As your DOOCA, I would like to continue to work to rebuild the connections that existed between SBOG and the larger campus community prior to lockdown. I hope to foster collaborative relationships with other student groups on campus to make SBOG’s events as inclusive and varied as possible. It is critical that our events are accessible, inclusive, and serve as safe spaces where students can enjoy themselves. One of my favorite things about SBOG are the legacies that our events carry, from Remix to Lake Day to the LDOC Concert (looking at you, Macklemore), and I hope to find ways to build on our rich history while adapting to meet the needs of our present and future campus community.

For the last year and a half, I have served as the treasurer of SBOG. This role has given me a deeper understanding of the board’s position as the student organization with the most funding, and the responsibilities that come with that. It has provided me with experience in communicating with campus partners and off-campus representatives, in addition to teaching me the importance of clarity and organizational skills. My role on SBOG has been one of the best parts of my time at Wellesley, and it would be a privilege to bring everything that I have learned to the position of DOOCA. I am committed to serving the interests of the student body above all else- because without you, SBOG wouldn’t exist!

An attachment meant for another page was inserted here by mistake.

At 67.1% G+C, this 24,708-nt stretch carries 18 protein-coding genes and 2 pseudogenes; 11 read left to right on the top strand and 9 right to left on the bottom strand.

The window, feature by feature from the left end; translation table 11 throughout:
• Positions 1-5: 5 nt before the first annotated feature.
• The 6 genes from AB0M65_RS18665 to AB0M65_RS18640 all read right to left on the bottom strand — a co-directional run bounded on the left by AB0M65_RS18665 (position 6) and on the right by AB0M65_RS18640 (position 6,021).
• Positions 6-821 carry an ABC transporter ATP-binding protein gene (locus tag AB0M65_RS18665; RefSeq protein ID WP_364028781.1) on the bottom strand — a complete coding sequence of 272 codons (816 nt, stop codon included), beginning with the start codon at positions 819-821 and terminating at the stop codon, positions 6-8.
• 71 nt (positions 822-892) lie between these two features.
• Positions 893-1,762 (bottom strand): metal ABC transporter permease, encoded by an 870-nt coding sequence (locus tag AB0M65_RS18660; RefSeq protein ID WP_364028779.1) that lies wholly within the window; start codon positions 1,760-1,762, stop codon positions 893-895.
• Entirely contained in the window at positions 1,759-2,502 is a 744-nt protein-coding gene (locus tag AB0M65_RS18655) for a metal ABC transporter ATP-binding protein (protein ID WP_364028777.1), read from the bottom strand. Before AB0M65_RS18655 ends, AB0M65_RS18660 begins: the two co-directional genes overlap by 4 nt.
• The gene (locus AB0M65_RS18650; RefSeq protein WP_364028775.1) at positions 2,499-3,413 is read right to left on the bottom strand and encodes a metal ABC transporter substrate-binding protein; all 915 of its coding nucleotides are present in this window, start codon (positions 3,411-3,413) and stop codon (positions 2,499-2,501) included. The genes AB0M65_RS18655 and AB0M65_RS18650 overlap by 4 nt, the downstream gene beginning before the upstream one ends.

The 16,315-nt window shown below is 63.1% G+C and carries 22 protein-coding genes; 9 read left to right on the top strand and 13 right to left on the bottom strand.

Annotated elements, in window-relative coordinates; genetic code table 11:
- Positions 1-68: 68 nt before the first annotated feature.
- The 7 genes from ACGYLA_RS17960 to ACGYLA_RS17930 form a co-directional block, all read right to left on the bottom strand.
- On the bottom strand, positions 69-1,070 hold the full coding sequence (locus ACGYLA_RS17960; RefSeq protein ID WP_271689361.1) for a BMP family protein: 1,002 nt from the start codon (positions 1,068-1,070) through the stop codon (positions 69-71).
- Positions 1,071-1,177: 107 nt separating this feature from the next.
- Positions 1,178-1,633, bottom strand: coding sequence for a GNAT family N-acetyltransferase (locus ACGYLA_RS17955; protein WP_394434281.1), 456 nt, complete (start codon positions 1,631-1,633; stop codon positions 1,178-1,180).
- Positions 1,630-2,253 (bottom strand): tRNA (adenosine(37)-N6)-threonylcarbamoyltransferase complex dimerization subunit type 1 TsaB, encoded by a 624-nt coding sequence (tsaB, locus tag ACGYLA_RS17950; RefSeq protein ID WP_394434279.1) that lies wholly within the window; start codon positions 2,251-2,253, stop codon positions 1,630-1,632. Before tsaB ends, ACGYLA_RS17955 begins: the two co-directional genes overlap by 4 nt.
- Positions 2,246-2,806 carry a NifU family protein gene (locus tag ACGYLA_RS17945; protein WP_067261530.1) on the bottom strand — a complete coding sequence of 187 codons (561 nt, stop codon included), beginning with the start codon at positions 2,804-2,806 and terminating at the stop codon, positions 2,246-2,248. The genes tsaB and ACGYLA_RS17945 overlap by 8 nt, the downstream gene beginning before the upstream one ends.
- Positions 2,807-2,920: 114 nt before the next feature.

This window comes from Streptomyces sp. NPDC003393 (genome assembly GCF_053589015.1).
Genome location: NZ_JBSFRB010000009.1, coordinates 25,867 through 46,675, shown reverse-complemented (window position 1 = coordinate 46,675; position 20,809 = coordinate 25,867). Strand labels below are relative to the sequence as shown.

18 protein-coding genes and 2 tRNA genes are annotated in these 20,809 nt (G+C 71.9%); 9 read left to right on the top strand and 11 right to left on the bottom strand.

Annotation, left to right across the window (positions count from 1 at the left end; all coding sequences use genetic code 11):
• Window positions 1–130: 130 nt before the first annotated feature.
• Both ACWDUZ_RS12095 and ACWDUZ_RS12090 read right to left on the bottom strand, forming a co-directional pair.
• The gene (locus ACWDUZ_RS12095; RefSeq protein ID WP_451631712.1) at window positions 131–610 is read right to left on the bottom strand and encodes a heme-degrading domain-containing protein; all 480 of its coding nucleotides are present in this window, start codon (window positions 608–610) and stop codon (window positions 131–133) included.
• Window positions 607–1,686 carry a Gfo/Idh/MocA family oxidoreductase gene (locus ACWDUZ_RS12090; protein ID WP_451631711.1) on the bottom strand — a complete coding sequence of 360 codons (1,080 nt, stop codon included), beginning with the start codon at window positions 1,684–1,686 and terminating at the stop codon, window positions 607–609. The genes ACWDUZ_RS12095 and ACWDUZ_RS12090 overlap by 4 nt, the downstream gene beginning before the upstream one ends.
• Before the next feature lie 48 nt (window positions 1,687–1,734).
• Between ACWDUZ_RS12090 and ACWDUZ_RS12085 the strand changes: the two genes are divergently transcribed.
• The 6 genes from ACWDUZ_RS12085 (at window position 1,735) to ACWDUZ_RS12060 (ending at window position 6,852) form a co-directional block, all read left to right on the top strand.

Thank you for your time and consideration. It would be an honor and privilege to serve as your DOOCA 🙂 If you have any questions or just want to chat, please email me at!

Political Engagement Chair Candidates

Photo courtesy of Sara Popkin.

Sara Popkin ’25 (they/them)

My name is Sara Popkin (they/them), I’m a sophomore majoring in Peace & Justice Studies and Economics, and I’m running to be your next Political Engagement Chair. I am prepared to take on the responsibilities of serving as the chief spokesperson of the Committee for Political Engagement (CPE), keeping students informed about local political events, and planning on-campus events for political education and discussion. I have vast experience in how CPE meetings are run and events for the student-body are organized. I hope to bring my values of love, healing, community care, transformative justice, peace, justice, and kindness to this position.

I have been involved with College Government since I started studying at Wellesley. My first year, I served as a Senator for Lake House. That fall, I served on Community Organizing Resource Collective (CORC) as my committee assignment, researching and organizing for the free laundry initiative. I joined CPE the next semester, and I served on both CORC and CPE as Lake House’s Senator. Then, I was elected to CPE E-Board for the 2022-2023 academic year as Organizations Liaison.